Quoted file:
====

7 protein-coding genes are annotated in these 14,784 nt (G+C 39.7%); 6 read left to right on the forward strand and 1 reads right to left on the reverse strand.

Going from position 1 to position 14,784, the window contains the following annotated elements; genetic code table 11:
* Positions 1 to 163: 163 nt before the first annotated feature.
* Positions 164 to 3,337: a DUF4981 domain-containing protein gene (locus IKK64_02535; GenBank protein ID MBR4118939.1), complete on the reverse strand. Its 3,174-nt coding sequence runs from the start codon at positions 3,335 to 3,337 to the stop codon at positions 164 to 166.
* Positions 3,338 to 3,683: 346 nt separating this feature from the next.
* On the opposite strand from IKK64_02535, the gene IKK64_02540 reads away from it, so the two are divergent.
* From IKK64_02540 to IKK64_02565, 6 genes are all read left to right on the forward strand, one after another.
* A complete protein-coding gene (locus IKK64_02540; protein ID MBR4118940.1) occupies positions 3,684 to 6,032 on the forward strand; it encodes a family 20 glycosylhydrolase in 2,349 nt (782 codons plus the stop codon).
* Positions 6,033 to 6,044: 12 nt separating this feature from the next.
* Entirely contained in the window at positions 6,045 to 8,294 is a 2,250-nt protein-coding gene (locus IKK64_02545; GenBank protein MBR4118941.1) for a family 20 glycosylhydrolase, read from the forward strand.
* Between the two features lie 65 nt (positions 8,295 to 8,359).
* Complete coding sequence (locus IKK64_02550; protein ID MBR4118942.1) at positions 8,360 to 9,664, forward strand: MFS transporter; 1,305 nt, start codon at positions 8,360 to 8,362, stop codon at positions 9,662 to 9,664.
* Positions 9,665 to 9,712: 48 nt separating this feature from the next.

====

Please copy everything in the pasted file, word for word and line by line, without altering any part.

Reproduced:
7 protein-coding genes are annotated in these 14,784 nt (G+C 39.7%); 6 read left to right on the forward strand and 1 reads right to left on the reverse strand.

Going from position 1 to position 14,784, the window contains the following annotated elements; genetic code table 11:
* Positions 1 to 163: 163 nt before the first annotated feature.
* Positions 164 to 3,337: a DUF4981 domain-containing protein gene (locus IKK64_02535; GenBank protein ID MBR4118939.1), complete on the reverse strand. Its 3,174-nt coding sequence runs from the start codon at positions 3,335 to 3,337 to the stop codon at positions 164 to 166.
* Positions 3,338 to 3,683: 346 nt separating this feature from the next.
* On the opposite strand from IKK64_02535, the gene IKK64_02540 reads away from it, so the two are divergent.
* From IKK64_02540 to IKK64_02565, 6 genes are all read left to right on the forward strand, one after another.
* A complete protein-coding gene (locus IKK64_02540; protein ID MBR4118940.1) occupies positions 3,684 to 6,032 on the forward strand; it encodes a family 20 glycosylhydrolase in 2,349 nt (782 codons plus the stop codon).
* Positions 6,033 to 6,044: 12 nt separating this feature from the next.
* Entirely contained in the window at positions 6,045 to 8,294 is a 2,250-nt protein-coding gene (locus IKK64_02545; GenBank protein MBR4118941.1) for a family 20 glycosylhydrolase, read from the forward strand.
* Between the two features lie 65 nt (positions 8,295 to 8,359).
* Complete coding sequence (locus IKK64_02550; protein ID MBR4118942.1) at positions 8,360 to 9,664, forward strand: MFS transporter; 1,305 nt, start codon at positions 8,360 to 8,362, stop codon at positions 9,662 to 9,664.
* Positions 9,665 to 9,712: 48 nt separating this feature from the next.